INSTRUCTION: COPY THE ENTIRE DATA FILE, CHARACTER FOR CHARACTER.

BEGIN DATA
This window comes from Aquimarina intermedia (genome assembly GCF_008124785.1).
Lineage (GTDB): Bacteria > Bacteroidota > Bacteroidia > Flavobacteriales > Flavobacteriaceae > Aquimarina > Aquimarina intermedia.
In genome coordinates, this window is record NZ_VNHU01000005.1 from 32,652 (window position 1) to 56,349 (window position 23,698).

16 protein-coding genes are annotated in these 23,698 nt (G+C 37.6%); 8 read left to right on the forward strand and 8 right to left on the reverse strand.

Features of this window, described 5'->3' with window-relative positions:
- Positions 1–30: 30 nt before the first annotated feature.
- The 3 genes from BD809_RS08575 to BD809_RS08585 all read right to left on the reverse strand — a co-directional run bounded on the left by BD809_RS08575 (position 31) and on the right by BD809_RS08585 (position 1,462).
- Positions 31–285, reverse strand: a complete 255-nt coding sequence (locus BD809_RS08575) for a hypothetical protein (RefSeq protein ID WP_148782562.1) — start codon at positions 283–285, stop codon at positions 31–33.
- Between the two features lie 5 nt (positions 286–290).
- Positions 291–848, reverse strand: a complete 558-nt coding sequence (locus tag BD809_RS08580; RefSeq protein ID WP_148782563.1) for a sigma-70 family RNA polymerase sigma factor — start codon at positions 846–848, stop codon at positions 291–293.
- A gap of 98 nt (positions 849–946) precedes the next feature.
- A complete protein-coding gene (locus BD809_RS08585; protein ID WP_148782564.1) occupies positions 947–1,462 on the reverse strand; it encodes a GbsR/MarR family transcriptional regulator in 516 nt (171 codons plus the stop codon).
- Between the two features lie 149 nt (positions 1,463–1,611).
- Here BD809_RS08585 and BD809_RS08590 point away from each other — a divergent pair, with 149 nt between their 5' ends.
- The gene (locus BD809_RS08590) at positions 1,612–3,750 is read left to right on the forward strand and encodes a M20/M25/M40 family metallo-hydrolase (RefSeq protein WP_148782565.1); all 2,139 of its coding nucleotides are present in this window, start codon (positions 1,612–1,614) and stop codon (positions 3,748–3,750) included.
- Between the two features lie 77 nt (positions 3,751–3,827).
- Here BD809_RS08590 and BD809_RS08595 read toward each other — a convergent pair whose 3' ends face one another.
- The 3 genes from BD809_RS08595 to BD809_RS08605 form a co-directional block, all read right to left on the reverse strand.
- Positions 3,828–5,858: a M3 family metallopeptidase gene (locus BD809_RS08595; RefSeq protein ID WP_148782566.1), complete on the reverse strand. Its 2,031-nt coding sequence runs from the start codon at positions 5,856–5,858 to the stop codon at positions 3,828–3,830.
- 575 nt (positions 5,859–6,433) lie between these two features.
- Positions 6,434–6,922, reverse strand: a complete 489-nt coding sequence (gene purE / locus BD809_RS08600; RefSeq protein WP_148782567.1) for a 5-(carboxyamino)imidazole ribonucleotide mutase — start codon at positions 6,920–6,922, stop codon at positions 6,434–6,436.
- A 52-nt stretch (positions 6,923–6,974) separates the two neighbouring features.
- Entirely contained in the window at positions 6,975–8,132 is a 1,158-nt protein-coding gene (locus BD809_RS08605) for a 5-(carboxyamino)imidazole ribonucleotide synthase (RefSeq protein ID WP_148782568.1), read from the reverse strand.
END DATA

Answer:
This window comes from Aquimarina intermedia (genome assembly GCF_008124785.1).
Lineage (GTDB): Bacteria > Bacteroidota > Bacteroidia > Flavobacteriales > Flavobacteriaceae > Aquimarina > Aquimarina intermedia.
In genome coordinates, this window is record NZ_VNHU01000005.1 from 32,652 (window position 1) to 56,349 (window position 23,698).

16 protein-coding genes are annotated in these 23,698 nt (G+C 37.6%); 8 read left to right on the forward strand and 8 right to left on the reverse strand.

Features of this window, described 5'->3' with window-relative positions:
- Positions 1–30: 30 nt before the first annotated feature.
- The 3 genes from BD809_RS08575 to BD809_RS08585 all read right to left on the reverse strand — a co-directional run bounded on the left by BD809_RS08575 (position 31) and on the right by BD809_RS08585 (position 1,462).
- Positions 31–285, reverse strand: a complete 255-nt coding sequence (locus BD809_RS08575) for a hypothetical protein (RefSeq protein ID WP_148782562.1) — start codon at positions 283–285, stop codon at positions 31–33.
- Between the two features lie 5 nt (positions 286–290).
- Positions 291–848, reverse strand: a complete 558-nt coding sequence (locus tag BD809_RS08580; RefSeq protein ID WP_148782563.1) for a sigma-70 family RNA polymerase sigma factor — start codon at positions 846–848, stop codon at positions 291–293.
- A gap of 98 nt (positions 849–946) precedes the next feature.
- A complete protein-coding gene (locus BD809_RS08585; protein ID WP_148782564.1) occupies positions 947–1,462 on the reverse strand; it encodes a GbsR/MarR family transcriptional regulator in 516 nt (171 codons plus the stop codon).
- Between the two features lie 149 nt (positions 1,463–1,611).
- Here BD809_RS08585 and BD809_RS08590 point away from each other — a divergent pair, with 149 nt between their 5' ends.
- The gene (locus BD809_RS08590) at positions 1,612–3,750 is read left to right on the forward strand and encodes a M20/M25/M40 family metallo-hydrolase (RefSeq protein WP_148782565.1); all 2,139 of its coding nucleotides are present in this window, start codon (positions 1,612–1,614) and stop codon (positions 3,748–3,750) included.
- Between the two features lie 77 nt (positions 3,751–3,827).
- Here BD809_RS08590 and BD809_RS08595 read toward each other — a convergent pair whose 3' ends face one another.
- The 3 genes from BD809_RS08595 to BD809_RS08605 form a co-directional block, all read right to left on the reverse strand.
- Positions 3,828–5,858: a M3 family metallopeptidase gene (locus BD809_RS08595; RefSeq protein ID WP_148782566.1), complete on the reverse strand. Its 2,031-nt coding sequence runs from the start codon at positions 5,856–5,858 to the stop codon at positions 3,828–3,830.
- 575 nt (positions 5,859–6,433) lie between these two features.
- Positions 6,434–6,922, reverse strand: a complete 489-nt coding sequence (gene purE / locus BD809_RS08600; RefSeq protein WP_148782567.1) for a 5-(carboxyamino)imidazole ribonucleotide mutase — start codon at positions 6,920–6,922, stop codon at positions 6,434–6,436.
- A 52-nt stretch (positions 6,923–6,974) separates the two neighbouring features.
- Entirely contained in the window at positions 6,975–8,132 is a 1,158-nt protein-coding gene (locus BD809_RS08605) for a 5-(carboxyamino)imidazole ribonucleotide synthase (RefSeq protein ID WP_148782568.1), read from the reverse strand.